Staff Photo: Jonathan Phillips. Wesleyan's Logan Morris, right, hugs teammate Brittany Stevens after winning the Class A state championship Saturday in Macon. Wesleyan beat Savannah Christian 65-49.
MACON -- In what has almost become a yearly ritual, the Wesleyan girls danced happily at midcourt with a state championship trophy held high.
It was the Wolves' seventh title in nine years and their third in a row, a numerical testament to what kind of program coach Jan Azar has built at the Norcross private school.
But it takes looking inside the numbers to fully see just how dominant Wesleyan has been during its latest three-peat.
When the Wolves defeated Savannah Christian 65-49 on Saturday at the Macon Centreplex to win the Class A championship, it was the closest state tournament game they've had in the three years.
In fact, Wesleyan even trailed by six points early in the second quarter. Of course, Savannah Christian's lead didn't last long.
"We didn't panic," Wesleyan senior Logan Morris said. "It was more like, 'Wow, this is going to be a better game than we expected.' Honestly, it was awesome to have a close game."
Wesleyan hadn't had one in the state tournament during its latest title run, a 22-point semifinal victory over Taylor County on Wednesday was a point off the closest margin of victory.
Wesleyan won its five playoffs games in 2008 by an average of 26 points, climaxed by a 79-40 rout of Paideia for the Class AA title. Dropping back to Class A, the Wolves won by an average of 45 points last season and beat Savannah Country Day 71-31 for the title. This season, Wesleyan's average victory margin was 52 points going into the Final Four.
"Our kids are so used to winning that I don't think that there was ever any doubt in their minds that we were going to win," Azar said.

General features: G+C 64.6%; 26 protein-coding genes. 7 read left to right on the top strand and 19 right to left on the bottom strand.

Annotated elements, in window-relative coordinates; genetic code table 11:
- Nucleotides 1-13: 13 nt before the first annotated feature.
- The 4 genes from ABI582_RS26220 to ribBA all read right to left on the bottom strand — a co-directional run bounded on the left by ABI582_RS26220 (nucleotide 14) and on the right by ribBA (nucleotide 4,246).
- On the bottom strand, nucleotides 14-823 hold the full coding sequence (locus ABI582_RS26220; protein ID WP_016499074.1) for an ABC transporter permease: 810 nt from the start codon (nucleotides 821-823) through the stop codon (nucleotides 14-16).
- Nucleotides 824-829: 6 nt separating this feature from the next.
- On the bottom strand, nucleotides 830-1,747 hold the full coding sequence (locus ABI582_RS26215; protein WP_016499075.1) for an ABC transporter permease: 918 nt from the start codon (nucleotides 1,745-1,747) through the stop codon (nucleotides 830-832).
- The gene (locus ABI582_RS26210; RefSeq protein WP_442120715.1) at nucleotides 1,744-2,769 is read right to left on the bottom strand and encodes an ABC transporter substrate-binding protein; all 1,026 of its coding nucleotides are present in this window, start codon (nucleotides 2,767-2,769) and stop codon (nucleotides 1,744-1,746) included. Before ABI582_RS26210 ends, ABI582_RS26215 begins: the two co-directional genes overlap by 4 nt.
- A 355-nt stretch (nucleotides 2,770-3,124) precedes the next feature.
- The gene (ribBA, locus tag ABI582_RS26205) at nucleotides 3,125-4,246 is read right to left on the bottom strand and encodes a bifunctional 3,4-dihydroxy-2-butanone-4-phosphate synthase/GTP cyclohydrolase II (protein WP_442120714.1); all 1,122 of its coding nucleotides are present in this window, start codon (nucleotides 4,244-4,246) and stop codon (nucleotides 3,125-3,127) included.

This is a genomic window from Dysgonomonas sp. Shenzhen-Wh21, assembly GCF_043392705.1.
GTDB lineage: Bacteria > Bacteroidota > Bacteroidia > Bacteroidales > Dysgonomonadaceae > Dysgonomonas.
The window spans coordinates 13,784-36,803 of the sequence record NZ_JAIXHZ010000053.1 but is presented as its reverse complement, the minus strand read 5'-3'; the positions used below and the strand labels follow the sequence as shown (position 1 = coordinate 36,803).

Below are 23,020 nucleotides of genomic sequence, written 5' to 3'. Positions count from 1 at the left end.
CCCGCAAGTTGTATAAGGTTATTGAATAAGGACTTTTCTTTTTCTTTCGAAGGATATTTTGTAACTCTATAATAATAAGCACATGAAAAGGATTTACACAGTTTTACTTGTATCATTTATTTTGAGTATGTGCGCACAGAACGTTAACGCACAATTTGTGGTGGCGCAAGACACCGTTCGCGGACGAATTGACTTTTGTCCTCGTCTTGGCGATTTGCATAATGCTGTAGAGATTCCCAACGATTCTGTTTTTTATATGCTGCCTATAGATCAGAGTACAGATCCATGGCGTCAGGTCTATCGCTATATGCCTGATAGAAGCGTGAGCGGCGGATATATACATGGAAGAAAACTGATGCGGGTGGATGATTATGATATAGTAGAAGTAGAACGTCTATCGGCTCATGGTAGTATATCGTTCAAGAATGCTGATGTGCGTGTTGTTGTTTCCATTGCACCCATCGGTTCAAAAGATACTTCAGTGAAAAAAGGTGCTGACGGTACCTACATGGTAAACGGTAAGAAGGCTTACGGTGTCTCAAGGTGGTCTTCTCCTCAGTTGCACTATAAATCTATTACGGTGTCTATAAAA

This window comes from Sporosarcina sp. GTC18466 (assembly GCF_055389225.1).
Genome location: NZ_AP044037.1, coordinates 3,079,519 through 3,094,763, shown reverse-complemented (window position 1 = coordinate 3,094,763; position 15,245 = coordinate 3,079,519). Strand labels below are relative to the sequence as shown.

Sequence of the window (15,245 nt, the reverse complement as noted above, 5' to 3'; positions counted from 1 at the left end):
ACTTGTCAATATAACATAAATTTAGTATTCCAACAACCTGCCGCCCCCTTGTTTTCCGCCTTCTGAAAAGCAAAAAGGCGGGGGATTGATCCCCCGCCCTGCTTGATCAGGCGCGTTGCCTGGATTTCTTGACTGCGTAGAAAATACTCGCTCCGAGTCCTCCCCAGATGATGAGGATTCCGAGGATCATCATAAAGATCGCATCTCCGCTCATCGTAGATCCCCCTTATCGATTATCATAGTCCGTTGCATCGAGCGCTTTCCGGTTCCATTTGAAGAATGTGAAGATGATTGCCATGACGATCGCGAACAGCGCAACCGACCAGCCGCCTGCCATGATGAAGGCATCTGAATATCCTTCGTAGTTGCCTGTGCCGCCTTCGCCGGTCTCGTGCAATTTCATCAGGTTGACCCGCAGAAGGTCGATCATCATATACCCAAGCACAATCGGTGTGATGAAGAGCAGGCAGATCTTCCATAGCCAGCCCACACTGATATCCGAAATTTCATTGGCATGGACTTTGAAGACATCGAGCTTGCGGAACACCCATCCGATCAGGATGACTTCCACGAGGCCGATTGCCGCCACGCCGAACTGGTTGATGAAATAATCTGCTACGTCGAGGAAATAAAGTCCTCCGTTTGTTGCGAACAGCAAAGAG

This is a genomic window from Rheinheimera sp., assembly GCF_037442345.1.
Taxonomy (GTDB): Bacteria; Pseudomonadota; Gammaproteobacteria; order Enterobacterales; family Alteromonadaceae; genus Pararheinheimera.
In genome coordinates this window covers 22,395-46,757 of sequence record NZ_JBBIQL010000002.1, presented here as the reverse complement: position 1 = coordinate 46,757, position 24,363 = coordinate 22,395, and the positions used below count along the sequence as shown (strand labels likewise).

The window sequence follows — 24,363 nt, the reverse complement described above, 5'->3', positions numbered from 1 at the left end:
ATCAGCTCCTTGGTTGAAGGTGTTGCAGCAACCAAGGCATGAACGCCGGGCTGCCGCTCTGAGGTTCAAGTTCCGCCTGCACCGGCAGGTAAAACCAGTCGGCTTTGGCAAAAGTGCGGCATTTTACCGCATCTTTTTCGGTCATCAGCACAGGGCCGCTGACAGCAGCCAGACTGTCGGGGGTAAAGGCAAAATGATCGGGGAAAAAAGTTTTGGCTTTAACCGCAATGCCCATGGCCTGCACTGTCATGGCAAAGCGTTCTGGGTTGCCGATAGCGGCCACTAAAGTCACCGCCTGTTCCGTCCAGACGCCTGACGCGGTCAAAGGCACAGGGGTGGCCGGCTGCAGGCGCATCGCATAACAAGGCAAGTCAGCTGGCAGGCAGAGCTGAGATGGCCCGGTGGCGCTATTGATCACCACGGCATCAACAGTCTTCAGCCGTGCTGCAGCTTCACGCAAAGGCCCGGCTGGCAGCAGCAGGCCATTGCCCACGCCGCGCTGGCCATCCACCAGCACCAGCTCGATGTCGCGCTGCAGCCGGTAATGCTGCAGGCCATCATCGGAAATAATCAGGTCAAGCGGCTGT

That confidence, of course, is a good thing, although a wake-up call is occasionally needed. Even a dominant team can be an upset victim.
"We had to explain that Savannah Christian was trying to win this game, too," Azar said.
Wesleyan's players got the message. Overcoming a cold shooting effort by forcing 33 turnovers, the Wolves used their trademark pressure defense to take control.
"I knew that the deck was stacked against us," Savannah Christian coach Toy Byrd said. "But I thought we had a chance to play with them if everything went right. We did that for a quarter. Then the turnovers killed us."
Wesleyan missed its first seven shots and never really found the range despite the victory.
"We had a cover on the basket," Azar said. "We couldn't get anything to fall."
Savannah Christian led 14-11 and the deficit grew to six when Adrienne DeFilippis hit a 3-pointer to open the second quarter. But Wesleyan quickly recovered.
The Wolves took the lead for good at 26-25 on a basket by freshman Brittany Stevens with less than three minutes left in the first half and were up 35-27 at intermission thanks to a closing 16-4 run.
"I was so pleased that our kids didn't put their heads down and kept playing hard," Azar said. "Eventually, a few of our shots started falling."
Holli Wilkins had 11 of Wesleyan's 24 points in the second quarter, including nine in the closing run. By the end of the third quarter, the lead was 51-34 and the Wolves were safely headed back to another championship.
Wilkins, the daughter of former NBA player Gerald Wilkins, led the Wolves with 17 points and eight rebounds, while fellow sophomore Jordan Frazier scored 16. Morris had 10 points.
DeFilippis scored 17 points to lead Savannah Christian, while Kelly Reid had 16 points and 11 rebounds. Ten of Reid's points came in the first quarter.
"We're not used to being behind, so it was strange," Wilkins said. "But we know that it's a long game and we didn't panic."
"We all knew what we could do it if we kept working," Frazier said.
Savannah Christian lost to Wesleyan 89-65 in the 2008 Class AA semifinals. Despite the Raiders' good start Saturday, they didn't do much better this time.
"I can't say enough about that program," Raiders coach Byrd said of Wesleyan. "It's a model for all of us to try to built our programs up to. But it would be pretty hard for anybody to match it. In Class A, they are in a league of their own."